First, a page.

An editorial from the Times West Virginian
FAIRMONT, W.Va. -— Silence can’t be tolerated.
Abused and neglected children, way too often, don’t have the voice they need to make their lives better.
Court Appointed Special Advocates (CASA) in Marion County are committed to changing that situation.
The goal in the state is “to assure quality volunteer advocacy for every abused/neglected child in the West Virginia court system.”
The national volunteer movement began in 1977, when a Seattle judge conceived the idea of using trained community volunteers to speak for the best interests of abused and neglected children in court. The judge wanted the detailed information he needed to safeguard the children’s best interests and ensure that they were placed in safe, permanent homes as quickly as possible.
Getting committed, well-trained volunteers is critical for the success of CASA, and four Marion County residents joined the program last week. Charlotte Anderson, Donna Blaney, Tenille Wyer and Cheryl Wilmoth took their oaths in Marion Circuit Court Judge David R. Janes’ courtroom at the Marion County Courthouse.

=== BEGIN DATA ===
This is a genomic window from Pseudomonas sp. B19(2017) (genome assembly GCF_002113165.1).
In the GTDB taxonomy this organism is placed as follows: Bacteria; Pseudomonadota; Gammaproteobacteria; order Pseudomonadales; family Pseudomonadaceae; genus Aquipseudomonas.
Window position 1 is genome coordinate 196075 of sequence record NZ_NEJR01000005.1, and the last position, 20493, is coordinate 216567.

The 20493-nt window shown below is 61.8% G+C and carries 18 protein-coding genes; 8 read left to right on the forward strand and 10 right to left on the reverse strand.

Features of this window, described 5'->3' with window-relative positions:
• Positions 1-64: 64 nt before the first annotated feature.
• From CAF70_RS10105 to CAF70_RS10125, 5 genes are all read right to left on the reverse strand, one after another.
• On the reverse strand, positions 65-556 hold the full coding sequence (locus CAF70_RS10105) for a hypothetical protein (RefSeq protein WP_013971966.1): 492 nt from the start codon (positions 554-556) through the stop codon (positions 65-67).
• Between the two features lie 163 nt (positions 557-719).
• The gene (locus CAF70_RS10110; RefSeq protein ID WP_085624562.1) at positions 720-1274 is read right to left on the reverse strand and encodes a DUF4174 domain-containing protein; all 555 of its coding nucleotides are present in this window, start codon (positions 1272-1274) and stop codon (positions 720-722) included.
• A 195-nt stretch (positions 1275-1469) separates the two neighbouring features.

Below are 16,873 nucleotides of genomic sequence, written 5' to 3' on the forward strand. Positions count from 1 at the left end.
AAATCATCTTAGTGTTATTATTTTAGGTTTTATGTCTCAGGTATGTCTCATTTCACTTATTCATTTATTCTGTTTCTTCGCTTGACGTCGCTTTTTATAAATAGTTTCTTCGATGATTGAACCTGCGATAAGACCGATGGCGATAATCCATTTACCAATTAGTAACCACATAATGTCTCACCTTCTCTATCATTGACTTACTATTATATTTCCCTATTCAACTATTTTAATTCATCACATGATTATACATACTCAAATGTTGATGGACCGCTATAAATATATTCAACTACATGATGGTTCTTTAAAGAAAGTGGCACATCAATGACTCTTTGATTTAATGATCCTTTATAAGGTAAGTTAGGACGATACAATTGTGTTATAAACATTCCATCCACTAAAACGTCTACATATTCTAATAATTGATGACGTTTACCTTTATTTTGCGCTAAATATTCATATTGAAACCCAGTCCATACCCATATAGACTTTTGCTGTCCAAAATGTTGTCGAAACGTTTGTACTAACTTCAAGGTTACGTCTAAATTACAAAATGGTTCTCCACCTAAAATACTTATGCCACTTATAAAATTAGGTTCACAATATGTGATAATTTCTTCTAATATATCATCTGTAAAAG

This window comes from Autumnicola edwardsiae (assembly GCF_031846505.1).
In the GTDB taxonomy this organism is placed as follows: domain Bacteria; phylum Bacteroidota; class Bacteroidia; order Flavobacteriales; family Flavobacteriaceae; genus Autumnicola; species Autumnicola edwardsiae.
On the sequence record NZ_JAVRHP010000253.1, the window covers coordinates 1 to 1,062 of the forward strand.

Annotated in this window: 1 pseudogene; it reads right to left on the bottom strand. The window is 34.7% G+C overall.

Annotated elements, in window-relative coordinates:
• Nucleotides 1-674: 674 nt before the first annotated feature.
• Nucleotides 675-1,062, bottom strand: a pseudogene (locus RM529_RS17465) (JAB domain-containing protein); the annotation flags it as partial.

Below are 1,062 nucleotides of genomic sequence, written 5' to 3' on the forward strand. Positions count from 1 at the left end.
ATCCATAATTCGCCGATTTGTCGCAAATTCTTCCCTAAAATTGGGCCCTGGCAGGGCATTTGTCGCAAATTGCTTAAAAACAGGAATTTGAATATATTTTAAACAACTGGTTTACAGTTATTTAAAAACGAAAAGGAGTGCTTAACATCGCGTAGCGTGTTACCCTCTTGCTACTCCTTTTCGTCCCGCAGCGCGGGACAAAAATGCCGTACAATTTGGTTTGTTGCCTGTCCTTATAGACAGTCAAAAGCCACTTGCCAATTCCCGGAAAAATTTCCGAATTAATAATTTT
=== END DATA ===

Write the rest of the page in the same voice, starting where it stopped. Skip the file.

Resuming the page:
Janes appreciates the work of the volunteers.
“You are the voice of the children,” he said. “I rely greatly on you all as well as the other witnesses in the process. I’m a firm believer that when everyone does their job and works independently, then all the pieces will come together.”
Kim Baker, director of CASA, knows how much volunteers are needed.
“There are cases waiting on CASA,” she said. “Unfortunately, in Marion County we do not have enough volunteers for all the cases on the court’s docket…”